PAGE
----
Bill Clinton at U of M: Trust needed in politics


Former President Bill Clinton encouraged a University of Minnesota audience Monday night to focus on trust and compromise as a way to solve the challenges the country is facing, the St. Paul Pioneer Press reports.

Clinton spoke after receiving the Dean's Award for Public Leadership from the Humphrey School of Public Affairs. The event was part of the school's yearlong commemoration of the 50th anniversary of the Civil Rights Act of 1964, which its namesake, Hubert Humphrey, championed as a member of the U.S. Senate at that time.

Clinton told the audience the passage of the Civil Rights Act was evidence that trust and compromise can work in politics, but he lamented that sort of approach is very rare in our polarized society, according to the Pioneer Press.

Americans have become less racist, sexist and homophobic, Clinton said, but "our one remaining bigotry" is that we don't want to be around people who disagree with us, the newspaper reported.

"In a larger sense we are too divided, not because we shouldn't argue but because we don't want to resolve," Clinton said, according to KARE 11.

The Dean's Award honors those who have made important contributions in promoting the common good through leadership and service, according to the Humphrey Institute. The school will honor several others with public leadership awards at another event later this month.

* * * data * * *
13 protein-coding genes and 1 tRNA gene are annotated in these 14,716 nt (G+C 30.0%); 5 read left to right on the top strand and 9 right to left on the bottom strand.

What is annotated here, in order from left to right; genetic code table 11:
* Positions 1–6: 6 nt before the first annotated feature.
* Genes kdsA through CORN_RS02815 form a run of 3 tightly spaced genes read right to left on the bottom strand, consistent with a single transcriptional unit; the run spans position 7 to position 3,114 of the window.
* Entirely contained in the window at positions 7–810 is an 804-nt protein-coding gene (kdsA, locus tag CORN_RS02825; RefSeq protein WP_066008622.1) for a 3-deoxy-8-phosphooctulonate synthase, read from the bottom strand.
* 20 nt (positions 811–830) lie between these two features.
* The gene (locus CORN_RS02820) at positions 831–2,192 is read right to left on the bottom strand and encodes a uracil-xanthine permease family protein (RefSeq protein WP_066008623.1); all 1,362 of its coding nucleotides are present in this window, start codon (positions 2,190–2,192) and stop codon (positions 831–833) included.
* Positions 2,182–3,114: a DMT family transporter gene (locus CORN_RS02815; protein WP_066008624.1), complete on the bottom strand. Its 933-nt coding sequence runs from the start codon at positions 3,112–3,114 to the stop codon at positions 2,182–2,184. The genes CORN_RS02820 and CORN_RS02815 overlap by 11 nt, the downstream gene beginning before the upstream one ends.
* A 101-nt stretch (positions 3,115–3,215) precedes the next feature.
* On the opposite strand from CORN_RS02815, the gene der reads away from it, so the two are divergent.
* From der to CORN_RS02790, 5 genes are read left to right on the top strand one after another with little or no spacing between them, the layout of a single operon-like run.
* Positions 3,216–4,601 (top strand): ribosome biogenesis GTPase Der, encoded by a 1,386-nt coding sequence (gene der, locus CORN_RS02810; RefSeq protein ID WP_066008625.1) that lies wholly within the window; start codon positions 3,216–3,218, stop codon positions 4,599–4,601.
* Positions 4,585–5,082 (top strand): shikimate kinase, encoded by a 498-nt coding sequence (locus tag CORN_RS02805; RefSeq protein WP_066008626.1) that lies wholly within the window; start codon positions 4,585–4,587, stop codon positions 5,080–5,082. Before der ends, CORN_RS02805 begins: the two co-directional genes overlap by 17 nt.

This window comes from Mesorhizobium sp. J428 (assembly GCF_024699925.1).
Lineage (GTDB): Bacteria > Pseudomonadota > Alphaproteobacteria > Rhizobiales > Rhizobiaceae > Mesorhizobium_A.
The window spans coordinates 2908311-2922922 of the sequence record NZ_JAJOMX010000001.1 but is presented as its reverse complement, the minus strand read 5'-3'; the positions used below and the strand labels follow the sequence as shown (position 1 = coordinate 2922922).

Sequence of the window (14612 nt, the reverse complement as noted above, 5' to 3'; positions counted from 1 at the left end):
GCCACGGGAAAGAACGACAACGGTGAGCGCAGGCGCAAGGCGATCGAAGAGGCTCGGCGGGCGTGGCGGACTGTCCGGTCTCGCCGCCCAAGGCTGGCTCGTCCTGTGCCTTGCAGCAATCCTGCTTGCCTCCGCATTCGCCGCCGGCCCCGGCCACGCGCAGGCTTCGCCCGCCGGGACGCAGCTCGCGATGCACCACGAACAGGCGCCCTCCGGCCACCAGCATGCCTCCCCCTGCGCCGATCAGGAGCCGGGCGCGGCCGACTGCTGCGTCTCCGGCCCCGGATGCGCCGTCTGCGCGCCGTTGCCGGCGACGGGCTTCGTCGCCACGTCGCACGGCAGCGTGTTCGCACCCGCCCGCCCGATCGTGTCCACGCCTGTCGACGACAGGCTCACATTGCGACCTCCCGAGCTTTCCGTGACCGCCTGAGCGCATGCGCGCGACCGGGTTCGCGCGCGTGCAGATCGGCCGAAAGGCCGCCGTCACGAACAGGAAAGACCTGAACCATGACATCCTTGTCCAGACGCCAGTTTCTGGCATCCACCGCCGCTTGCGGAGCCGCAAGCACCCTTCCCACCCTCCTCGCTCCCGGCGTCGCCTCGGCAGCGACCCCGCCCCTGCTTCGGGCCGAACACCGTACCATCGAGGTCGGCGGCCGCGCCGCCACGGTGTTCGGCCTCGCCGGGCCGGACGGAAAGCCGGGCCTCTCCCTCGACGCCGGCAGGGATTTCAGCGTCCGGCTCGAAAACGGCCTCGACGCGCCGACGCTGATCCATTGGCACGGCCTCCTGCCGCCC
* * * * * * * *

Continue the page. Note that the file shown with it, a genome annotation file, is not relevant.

The Clinton event was a fundraiser for the school's scholarship program to promote diversity and inclusion. The dean of the Humphrey School, Eric Schwartz, said Clinton spoke for no fee, and he estimated the ticket sales raised $120,000 to $150,000 for the scholarship fund, according to the Pioneer Press.

Former Secretary of State Condoleezza Rice was invited to speak in April as part of the civil rights series, but protesters objected to her appearance because of her role in the wartime presidency of George W. Bush, and the fact that she was speaking about human rights.

The school rejected calls to cancel her appearance, and Rice spoke to a crowd of more than 2,700 people on April 17. Rice received $150,000 for the appearance, and U of M officials have said the fee was paid by private donor funds.

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